Upon reactivation in the Army Reserve, the division was organized with a division headquarters, three training brigades and a training group, with division headquarters located in Chicago, Illinois. In 1983, the Division Headquarters was moved to Arlington Heights, Illinois, with subordinate brigade headquarters located in Waukegan, Illinois (1st Brigade); St. Louis, Missouri (2nd Brigade); Rockford, Illinois (3rd Brigade); Fort Sheridan, Illinois (4th Brigade); and Aurora, Illinois (Training Group). In 1999 the division was further reorganized as the 85th Division (Training Support). Its four brigades were headquartered as follows:

Distinguished Leaders

Commanders within the division who became U.S. Army general officers include:

Unit inactivation and reactivation

In September 2007, the 85th Division (Training Support) was formally inactivated and its remaining assets folded into the 75th Division (Training Support) and the 88th Regional Readiness Command. In December 2008, the 85th Division was reactivated as the 85th USAR Support Command.

Heraldry [10]

Shoulder Sleeve Insignia authorized for the 85th Infantry Division. World War I, World War II, 1970-1986, Present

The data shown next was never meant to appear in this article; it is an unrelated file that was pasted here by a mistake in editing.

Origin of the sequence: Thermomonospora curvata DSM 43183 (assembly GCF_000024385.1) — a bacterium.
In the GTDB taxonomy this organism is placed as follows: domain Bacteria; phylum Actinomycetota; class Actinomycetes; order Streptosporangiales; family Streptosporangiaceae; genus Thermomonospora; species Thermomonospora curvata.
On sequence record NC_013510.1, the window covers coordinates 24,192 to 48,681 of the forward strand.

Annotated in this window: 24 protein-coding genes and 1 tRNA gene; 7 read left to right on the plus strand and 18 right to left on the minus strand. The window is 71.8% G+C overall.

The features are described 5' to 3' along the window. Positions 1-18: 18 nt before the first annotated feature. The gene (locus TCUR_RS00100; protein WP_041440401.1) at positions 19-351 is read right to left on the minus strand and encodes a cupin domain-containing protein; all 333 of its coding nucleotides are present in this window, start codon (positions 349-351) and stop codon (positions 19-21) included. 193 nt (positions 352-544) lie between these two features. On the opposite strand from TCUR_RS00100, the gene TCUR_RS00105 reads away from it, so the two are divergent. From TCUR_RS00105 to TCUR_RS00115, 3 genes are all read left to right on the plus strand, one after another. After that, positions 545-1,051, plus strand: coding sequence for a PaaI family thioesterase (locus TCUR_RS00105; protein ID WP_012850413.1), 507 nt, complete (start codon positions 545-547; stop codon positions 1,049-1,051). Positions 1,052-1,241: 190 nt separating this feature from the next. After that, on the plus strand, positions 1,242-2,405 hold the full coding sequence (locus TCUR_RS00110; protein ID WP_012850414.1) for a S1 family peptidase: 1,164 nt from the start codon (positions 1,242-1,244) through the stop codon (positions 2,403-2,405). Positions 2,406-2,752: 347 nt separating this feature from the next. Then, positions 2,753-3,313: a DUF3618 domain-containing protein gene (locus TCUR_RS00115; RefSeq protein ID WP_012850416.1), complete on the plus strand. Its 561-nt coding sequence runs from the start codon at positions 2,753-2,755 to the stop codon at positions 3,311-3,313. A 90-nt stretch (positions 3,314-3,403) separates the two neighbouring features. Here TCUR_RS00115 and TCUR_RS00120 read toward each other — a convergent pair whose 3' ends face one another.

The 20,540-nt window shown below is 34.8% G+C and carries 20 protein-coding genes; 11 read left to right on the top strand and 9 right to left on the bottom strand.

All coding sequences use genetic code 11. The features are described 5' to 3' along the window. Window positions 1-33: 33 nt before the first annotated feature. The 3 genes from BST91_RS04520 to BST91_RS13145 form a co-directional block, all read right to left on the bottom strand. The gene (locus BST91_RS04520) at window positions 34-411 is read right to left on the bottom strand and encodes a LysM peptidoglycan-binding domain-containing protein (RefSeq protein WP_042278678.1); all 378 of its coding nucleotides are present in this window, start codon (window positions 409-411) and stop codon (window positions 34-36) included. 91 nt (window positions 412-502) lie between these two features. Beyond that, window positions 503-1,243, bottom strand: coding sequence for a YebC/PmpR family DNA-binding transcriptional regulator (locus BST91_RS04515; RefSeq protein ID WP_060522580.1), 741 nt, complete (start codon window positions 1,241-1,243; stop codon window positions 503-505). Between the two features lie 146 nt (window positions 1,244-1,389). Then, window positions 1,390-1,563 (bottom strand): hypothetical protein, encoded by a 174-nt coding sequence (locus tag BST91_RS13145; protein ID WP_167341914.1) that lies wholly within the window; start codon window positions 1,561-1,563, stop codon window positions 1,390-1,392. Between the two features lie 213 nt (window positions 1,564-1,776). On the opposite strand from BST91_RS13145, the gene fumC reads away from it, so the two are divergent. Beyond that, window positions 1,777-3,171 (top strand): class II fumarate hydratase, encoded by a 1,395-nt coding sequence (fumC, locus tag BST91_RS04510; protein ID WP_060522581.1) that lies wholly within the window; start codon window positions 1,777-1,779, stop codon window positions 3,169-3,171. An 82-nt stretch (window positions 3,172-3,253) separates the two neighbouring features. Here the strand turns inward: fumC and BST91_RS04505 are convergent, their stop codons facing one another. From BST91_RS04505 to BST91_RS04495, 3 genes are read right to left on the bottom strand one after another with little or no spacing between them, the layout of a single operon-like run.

Campaign Streamers

Conflict Streamer Year(s)
World War I
No Inscription
World War II

Rome-Arno[6] 1944
North Apennines[7] 1944-1945
Po Valley[8] 1945

Historical References


  1. 1 2 "Special Unit Designations". United States Army Center of Military History. 21 April 2010. Archived from the original on 9 July 2010. Retrieved 9 July 2010.
  2. 1 2 3 http://www.history.army.mil/html/books/023/23-2/CMH_Pub_23-2.pdf Order of Battle in the Great War P373
  3. Infantry organization and History
  4. Maneuver and Firepower p103
  5. Stanton, Shelby L. (1984). World War II Order of Battle. New York, New York: Galahad Books.
  6. 1 2 http://www.history.army.mil/html/books/072/72-20/index.html Rome Arno Commemorative Publication
  7. 1 2 http://www.history.army.mil/html/books/072/72-34/index.html North Apennines Commemorative Publication
  8. 1 2 http://www.history.army.mil/html/books/072/72-33/index.html Po Valley Commemorative Publication
  9. 1 2 3 4 5 Army Battle Casualties and Nonbattle Deaths, Final Report (Statistical and Accounting Branch, Office of the Adjutant General, 1 June 1953)
  10. http://www.tioh.hqda.pentagon.mil/Catalog/HeraldryMulti.aspx?CategoryId=3992&grp=2&menu=Uniformed%20Services Division Heraldry